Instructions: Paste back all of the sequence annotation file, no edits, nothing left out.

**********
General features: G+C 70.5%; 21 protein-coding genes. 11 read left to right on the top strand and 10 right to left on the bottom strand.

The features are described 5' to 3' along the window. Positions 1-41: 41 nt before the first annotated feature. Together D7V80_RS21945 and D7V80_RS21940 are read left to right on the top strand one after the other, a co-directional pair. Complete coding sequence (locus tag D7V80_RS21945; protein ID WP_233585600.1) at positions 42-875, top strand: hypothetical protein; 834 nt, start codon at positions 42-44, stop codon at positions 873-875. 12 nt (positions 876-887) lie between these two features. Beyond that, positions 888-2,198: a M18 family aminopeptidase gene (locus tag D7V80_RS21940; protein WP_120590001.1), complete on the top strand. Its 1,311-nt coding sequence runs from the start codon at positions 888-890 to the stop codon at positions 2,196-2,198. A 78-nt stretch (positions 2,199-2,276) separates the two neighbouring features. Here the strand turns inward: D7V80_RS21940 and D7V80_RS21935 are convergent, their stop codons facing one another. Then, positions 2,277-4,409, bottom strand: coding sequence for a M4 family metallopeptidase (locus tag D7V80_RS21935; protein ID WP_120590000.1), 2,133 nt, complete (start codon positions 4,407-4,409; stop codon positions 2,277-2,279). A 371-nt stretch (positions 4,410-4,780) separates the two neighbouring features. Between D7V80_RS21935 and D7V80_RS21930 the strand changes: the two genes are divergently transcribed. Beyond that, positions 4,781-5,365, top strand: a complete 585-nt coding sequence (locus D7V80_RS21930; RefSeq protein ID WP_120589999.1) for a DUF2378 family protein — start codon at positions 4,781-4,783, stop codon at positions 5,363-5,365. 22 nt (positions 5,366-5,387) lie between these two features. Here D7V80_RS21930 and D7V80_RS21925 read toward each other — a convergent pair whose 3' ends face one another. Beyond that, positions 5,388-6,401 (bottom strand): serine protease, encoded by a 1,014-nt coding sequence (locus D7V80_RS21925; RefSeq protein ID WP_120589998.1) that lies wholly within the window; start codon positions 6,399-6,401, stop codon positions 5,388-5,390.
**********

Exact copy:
General features: G+C 70.5%; 21 protein-coding genes. 11 read left to right on the top strand and 10 right to left on the bottom strand.

The features are described 5' to 3' along the window. Positions 1-41: 41 nt before the first annotated feature. Together D7V80_RS21945 and D7V80_RS21940 are read left to right on the top strand one after the other, a co-directional pair. Complete coding sequence (locus tag D7V80_RS21945; protein ID WP_233585600.1) at positions 42-875, top strand: hypothetical protein; 834 nt, start codon at positions 42-44, stop codon at positions 873-875. 12 nt (positions 876-887) lie between these two features. Beyond that, positions 888-2,198: a M18 family aminopeptidase gene (locus tag D7V80_RS21940; protein WP_120590001.1), complete on the top strand. Its 1,311-nt coding sequence runs from the start codon at positions 888-890 to the stop codon at positions 2,196-2,198. A 78-nt stretch (positions 2,199-2,276) separates the two neighbouring features. Here the strand turns inward: D7V80_RS21940 and D7V80_RS21935 are convergent, their stop codons facing one another. Then, positions 2,277-4,409, bottom strand: coding sequence for a M4 family metallopeptidase (locus tag D7V80_RS21935; protein ID WP_120590000.1), 2,133 nt, complete (start codon positions 4,407-4,409; stop codon positions 2,277-2,279). A 371-nt stretch (positions 4,410-4,780) separates the two neighbouring features. Between D7V80_RS21935 and D7V80_RS21930 the strand changes: the two genes are divergently transcribed. Beyond that, positions 4,781-5,365, top strand: a complete 585-nt coding sequence (locus D7V80_RS21930; RefSeq protein ID WP_120589999.1) for a DUF2378 family protein — start codon at positions 4,781-4,783, stop codon at positions 5,363-5,365. 22 nt (positions 5,366-5,387) lie between these two features. Here D7V80_RS21930 and D7V80_RS21925 read toward each other — a convergent pair whose 3' ends face one another. Beyond that, positions 5,388-6,401 (bottom strand): serine protease, encoded by a 1,014-nt coding sequence (locus D7V80_RS21925; RefSeq protein ID WP_120589998.1) that lies wholly within the window; start codon positions 6,399-6,401, stop codon positions 5,388-5,390.